Navigating Defense Work Amidst the Rapid CMMC Rollout
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Video Transcript

– Hello, everyone, I’m Nate Fields, associate editor for Modern Machine Shop. And I’ll be your moderator for today’s webinar, Navigating Defense Work Amidst the Rapid CMMC Rollout, brought to you by ProShop. So in this webinar, discover your best path forward in the world of defense, work compliance in this informative session. Secure your future in defense. Our presenters today will be Paul Van Metre and Nick Preece, Tyler Kowalczik. And let’s see, Paul, do you wanna do the rest of the introductions?

– I can certainly do the rest. Yeah, thank you, Nate.

– All right, thank you.

– Appreciate it, hey, everybody. Thanks for joining us today. I realized as Nate was describing the title, maybe the word rapid should not actually be in this, ’cause it has been anything but rapid, but it is picking up speed at this point. So it is an important topic, especially for anyone that is at all in the defense industrial base supporting the government and defense contractors. So if that’s you, you’re in the right spot, and I am excited to introduce the guests. We’re gonna start just real quick with our, well, actually, maybe some housekeeping. So, you know, in this platform, there’s the chat. I think you can chat in there, share. I always like to ask people where they’re joining from, so we can see where in the country or world people are joining us from, so if you’re open to that, go ahead and throw that in there. And then there’s the formal Q&A section. So please, if you do have questions at any point, please throw those in the Q&A, and we will definitely have time for those at the end. You’ll also see there’s a couple of handout links that Eric’s, thanks for kicking us off in Frederick, Colorado, Leander, Texas, Dubuque, Iowa. Awesome, thanks, everybody. Love it, love it, love it. There you go, there you go. And we’re gonna start just by sharing our mission statement. We always start with this. We think it’s really important, ’cause it truly drives what gets us excited every day. We deliver powerful manufacturing software by deeply understanding our client’s challenges in order to meaningfully improve their businesses and in turn, their communities. And for all of you that are working in machine shops or precision manufacturing, you are the foundation of our economy, so thank you for what you do. And let’s get into the agenda, and I’m gonna then introduce our panelists and guests here today. So we’re gonna be covering just kind of what’s the very latest. There’s always changes and delays with CMMC, so we’re gonna kind of touch base on that, talk about getting certified, the process. We’re gonna talk a little bit about how ProShop is helping. We’re gonna talk with Nick and Tyler about their journeys on their CMMC compliance roadmap, and then talk a little bit just about marketing it and sort of going forward, what you should be doing there. So love to start next by introducing Nick Preece, one of the co-founders of Preece Machining & Assembly. So, Nick, welcome. Thank you for joining us. Do you wanna tell us just a few words about Preece?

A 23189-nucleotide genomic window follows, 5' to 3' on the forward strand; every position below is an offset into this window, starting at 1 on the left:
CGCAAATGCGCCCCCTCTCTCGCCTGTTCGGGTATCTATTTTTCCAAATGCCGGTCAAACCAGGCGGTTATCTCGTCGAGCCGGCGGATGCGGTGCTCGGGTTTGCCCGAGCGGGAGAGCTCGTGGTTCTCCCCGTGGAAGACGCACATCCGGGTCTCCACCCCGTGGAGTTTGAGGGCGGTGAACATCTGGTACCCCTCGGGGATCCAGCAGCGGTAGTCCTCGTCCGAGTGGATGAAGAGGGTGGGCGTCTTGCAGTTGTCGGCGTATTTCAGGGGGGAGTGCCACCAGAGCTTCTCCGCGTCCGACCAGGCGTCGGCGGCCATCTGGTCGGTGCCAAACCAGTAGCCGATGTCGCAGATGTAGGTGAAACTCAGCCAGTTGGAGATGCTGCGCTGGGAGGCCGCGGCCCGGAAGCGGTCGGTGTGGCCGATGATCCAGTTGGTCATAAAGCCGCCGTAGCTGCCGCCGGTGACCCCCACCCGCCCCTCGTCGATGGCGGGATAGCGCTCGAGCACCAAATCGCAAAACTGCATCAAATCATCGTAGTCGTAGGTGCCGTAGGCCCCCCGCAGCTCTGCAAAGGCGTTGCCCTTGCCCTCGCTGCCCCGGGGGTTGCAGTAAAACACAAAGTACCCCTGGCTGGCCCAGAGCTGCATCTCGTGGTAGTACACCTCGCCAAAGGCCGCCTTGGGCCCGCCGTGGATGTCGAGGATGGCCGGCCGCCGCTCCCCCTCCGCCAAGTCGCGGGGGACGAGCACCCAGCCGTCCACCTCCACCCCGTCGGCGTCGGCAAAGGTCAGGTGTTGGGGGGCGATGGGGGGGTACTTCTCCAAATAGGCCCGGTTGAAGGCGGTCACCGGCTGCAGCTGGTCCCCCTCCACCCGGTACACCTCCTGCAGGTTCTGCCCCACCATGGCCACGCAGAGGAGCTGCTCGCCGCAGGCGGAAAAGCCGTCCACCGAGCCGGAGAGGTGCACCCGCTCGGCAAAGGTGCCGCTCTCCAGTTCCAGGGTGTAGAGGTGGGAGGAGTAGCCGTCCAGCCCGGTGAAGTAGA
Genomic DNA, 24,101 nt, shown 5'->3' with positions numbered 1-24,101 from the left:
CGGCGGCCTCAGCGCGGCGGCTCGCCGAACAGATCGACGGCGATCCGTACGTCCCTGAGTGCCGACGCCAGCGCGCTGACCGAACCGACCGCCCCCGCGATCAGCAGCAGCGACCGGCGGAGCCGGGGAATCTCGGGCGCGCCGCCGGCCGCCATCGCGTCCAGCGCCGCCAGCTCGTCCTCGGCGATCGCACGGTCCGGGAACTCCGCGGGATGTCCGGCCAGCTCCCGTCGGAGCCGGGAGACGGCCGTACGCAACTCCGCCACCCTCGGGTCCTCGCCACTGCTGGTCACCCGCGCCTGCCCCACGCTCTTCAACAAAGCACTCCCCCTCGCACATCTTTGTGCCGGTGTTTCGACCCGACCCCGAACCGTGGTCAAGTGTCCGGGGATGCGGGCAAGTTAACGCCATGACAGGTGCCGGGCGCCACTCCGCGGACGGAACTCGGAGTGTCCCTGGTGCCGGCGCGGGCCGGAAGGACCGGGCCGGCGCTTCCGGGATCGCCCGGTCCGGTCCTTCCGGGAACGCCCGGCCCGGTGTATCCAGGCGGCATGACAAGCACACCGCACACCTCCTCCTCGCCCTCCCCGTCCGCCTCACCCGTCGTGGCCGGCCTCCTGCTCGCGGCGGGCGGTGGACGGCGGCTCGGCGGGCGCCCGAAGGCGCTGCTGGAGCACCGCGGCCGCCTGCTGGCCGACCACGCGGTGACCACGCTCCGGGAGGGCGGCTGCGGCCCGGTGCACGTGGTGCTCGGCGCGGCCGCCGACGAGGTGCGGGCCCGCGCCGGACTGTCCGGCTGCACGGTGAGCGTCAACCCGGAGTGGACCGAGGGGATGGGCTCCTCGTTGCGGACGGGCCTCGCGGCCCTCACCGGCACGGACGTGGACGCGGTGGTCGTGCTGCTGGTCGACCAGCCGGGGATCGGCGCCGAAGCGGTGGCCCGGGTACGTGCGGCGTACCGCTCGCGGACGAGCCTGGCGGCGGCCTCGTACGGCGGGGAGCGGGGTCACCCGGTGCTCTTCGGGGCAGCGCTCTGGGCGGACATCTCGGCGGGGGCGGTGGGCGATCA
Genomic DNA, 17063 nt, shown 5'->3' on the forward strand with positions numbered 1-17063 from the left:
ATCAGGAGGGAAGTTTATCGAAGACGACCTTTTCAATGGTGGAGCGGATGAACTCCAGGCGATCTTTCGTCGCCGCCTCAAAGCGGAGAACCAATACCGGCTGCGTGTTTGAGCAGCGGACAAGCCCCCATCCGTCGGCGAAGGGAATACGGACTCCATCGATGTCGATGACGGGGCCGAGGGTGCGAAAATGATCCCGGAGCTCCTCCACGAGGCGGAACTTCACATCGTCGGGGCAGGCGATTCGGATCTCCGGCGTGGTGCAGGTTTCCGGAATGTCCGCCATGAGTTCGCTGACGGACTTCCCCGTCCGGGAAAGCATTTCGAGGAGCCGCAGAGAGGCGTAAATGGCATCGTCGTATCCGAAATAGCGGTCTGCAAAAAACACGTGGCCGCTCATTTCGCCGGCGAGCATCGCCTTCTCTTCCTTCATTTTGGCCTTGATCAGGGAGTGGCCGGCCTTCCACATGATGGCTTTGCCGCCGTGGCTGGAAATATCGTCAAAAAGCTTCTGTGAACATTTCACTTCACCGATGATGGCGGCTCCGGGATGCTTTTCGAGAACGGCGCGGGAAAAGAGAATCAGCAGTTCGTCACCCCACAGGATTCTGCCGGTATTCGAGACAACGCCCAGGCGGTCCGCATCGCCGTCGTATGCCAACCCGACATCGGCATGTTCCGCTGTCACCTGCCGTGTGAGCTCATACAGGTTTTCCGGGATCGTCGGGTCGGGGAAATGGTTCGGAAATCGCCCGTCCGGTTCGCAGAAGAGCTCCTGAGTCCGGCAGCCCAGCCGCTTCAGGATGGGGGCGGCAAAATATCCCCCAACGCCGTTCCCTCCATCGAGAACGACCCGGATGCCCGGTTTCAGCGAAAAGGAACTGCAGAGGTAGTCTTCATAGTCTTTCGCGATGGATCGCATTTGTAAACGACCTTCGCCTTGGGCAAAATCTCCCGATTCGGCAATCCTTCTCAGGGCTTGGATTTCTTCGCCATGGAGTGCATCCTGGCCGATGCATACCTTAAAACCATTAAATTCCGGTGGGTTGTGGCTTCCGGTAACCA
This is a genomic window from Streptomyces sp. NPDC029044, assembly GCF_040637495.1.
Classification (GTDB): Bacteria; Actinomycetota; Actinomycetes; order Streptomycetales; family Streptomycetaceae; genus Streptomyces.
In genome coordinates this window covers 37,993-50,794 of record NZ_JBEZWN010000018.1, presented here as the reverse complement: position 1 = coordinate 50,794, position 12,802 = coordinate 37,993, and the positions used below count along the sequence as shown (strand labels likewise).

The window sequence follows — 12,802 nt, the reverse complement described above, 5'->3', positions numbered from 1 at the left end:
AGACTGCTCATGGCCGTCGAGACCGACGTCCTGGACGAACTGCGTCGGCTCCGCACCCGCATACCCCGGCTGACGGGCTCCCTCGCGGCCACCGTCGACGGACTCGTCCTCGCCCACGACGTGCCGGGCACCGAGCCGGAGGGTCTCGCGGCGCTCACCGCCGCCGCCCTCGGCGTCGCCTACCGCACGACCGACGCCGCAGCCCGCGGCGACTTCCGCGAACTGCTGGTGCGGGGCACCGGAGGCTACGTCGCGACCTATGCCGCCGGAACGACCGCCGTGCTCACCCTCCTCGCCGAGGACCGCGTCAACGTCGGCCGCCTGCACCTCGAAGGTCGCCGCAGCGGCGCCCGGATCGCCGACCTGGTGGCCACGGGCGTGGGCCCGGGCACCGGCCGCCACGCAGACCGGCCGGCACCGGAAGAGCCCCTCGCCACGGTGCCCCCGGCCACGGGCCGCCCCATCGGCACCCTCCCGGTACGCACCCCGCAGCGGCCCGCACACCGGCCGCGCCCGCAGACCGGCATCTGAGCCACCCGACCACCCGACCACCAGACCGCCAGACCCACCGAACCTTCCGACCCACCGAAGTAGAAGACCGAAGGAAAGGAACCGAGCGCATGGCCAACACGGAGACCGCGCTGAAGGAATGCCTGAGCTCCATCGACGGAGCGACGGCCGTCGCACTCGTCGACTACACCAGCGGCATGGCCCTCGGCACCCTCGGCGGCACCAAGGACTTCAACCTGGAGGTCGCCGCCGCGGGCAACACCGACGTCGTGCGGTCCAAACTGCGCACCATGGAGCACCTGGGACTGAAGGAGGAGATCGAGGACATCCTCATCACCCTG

– Yeah, thanks so much for having me, and I’m really grateful to be here, and I agree that rapid maybe is not the best word.

– Totally.

– But I get what you mean by that, you know, getting more serious more quickly. But, yeah, so Preece Machining & Assembly, we’re located here in Boulder, Colorado. A large percentage of our business is aerospace and defense, and so CMMC’s been something that we’ve been getting told about by our customers for probably the last three or four years, certainly before COVID. And then we really started working on it over this last year and, you know, just kind of chipping away a little bit at a time. And so we’re primarily a milling shop, and, yeah, so we were started in 2018, and that’s about all I could say.